U.S. Afghan envoy to kick off intensive trip of 6 countries

Clay Curtis
February 11, 2019

The State Department said the trip "is part of an overall effort to facilitate a peace process that protects USA national security interests and brings all Afghan parties together in an intra-Afghan dialogue through which they can determine a path for their country's future".

Since being appointed last September as the USA special representative for Afghan reconciliation, Zalmay Khalilzad has carried out a number of rounds of talks with the Taliban and other regional representatives in Afghanistan, Pakistan, the United Arab Emirates, India, Russia, Uzbekistan, Turkmenistan, Saudi Arabia, and Qatar.

Officials have expressed concern that if US troops leave, Afghanistan security forces, already stretched thin, could crumble.

The emphasis on bringing "all Afghan parties together" appeared crucial.

This comes as efforts are underway to start direct negotiations between Taliban and Afghan government to end the ongoing violence in Afghanistan but the Taliban leaders have so far rejected to participate in peace talks attended by government leaders.

The US envoy's most recent talks were in Doha late last month where the two sides met for six days.

At an event in Washington on February 8, Khalilzad told an audience that he expected a final deal could be reached before Afghanistan's presidential election in July. In a letter to Donald Trump last month, President Ashraf Ghani asked him to slow down the withdrawal of American troops from Afghanistan and suggested cutting costs for the U.S. where possible. But Khalilzad emphasized that any troop withdrawal would depend on conditions on the ground.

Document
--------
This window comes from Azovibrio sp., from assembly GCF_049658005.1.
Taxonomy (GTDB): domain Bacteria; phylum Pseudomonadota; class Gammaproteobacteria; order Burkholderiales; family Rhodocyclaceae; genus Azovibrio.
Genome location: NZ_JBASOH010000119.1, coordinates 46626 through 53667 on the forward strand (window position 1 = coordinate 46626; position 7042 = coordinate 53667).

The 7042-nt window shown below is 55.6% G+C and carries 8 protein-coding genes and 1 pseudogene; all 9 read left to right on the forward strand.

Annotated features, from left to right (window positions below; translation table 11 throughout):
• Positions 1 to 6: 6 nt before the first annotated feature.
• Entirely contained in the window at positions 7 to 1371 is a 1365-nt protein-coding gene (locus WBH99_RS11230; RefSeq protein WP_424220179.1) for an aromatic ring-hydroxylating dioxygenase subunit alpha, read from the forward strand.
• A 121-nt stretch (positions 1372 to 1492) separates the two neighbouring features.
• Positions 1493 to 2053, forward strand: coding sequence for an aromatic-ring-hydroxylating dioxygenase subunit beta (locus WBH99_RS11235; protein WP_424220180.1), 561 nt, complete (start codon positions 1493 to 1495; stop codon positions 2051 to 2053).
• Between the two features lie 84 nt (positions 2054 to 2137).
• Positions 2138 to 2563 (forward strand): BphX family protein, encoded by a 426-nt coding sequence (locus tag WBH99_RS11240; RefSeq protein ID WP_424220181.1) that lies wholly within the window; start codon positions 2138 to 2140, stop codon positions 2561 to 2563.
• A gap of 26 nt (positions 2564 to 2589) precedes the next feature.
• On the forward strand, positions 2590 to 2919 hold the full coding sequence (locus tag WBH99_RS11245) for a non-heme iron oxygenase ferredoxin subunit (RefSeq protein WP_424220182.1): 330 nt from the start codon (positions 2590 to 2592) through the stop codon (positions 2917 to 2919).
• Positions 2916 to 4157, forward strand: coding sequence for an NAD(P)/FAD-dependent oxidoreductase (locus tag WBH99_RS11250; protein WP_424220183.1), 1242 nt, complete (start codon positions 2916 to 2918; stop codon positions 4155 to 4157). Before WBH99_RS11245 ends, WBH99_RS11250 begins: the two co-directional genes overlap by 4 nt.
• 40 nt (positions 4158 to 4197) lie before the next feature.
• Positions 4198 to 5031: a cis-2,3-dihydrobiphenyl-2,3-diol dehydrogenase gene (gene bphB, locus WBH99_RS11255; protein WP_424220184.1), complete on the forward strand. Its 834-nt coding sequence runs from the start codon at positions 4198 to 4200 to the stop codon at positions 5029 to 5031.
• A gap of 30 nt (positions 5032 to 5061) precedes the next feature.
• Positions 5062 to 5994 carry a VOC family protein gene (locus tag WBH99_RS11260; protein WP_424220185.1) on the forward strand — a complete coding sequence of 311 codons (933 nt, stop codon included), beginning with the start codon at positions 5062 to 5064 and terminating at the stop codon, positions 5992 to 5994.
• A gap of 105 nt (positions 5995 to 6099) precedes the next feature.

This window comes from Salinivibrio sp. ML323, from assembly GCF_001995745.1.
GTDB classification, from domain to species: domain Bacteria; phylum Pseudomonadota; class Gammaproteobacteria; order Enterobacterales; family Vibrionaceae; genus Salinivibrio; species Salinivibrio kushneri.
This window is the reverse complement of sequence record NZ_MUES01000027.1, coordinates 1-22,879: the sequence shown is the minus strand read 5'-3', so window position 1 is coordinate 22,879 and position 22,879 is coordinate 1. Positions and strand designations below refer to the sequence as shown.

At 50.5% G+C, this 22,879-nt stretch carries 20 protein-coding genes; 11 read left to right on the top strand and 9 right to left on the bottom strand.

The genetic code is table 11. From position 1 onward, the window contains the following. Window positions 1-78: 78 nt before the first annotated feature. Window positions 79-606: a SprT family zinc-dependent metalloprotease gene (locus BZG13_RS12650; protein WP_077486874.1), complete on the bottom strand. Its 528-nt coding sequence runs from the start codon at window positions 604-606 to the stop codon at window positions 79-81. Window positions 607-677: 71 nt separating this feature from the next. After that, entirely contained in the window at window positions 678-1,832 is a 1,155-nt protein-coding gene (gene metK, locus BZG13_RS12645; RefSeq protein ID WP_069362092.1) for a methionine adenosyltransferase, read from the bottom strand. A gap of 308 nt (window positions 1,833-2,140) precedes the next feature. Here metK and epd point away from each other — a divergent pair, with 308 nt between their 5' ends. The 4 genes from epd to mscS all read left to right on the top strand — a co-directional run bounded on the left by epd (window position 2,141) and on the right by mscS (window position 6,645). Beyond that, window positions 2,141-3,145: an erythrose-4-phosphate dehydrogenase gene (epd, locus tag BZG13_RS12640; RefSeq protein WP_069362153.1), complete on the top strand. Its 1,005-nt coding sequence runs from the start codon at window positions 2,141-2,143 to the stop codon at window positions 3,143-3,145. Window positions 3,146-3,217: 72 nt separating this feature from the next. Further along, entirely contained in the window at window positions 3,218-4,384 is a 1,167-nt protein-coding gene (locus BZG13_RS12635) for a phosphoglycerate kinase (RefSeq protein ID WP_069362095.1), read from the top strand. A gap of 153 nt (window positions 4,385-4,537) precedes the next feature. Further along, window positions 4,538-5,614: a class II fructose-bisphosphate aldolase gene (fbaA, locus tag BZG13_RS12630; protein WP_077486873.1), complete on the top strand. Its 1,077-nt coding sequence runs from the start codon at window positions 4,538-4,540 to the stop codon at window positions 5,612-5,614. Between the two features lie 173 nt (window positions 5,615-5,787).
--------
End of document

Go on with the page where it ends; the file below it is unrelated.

He called on Taliban to come to Kabul for peace talks and promised that the government would offer them office and ensure their security similar to the security measures which were taken during the ceasefire in Eid-ul-Fitr.

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The Taliban has refused to negotiate directly with Afghan President Ashraf Ghani's government, calling it a "puppet" of the West. ButGhani's allies in Washington insist Afghans should lead the peace process.

Acting U.S. defense secretary Patrick Shanahan arrives in Kabul, Afghanistan February 11, 2019.

"The Afghans have to decide what Afghanistan looks like. It's not about the U.S., it's about Afghanistan", Shanahan said.

An Afghan Senator, Gulalai Akbari, said Afghanistan needs "foreign assistance" until peace and stability are ensured in the country as he talked about the United States forces presence in Afghanistan.

"I have not been directed to step down our forces in Afghanistan", Shanahan said.

"The presence we want in Afghanistan is what assures our homeland defense and supports regional stability and then any type of sizing is done in a coordinated and disciplined manner", he said.

Speaking to journalists travelling with him, Shanahan said he had not received orders from the White House regarding a withdrawal of troops.

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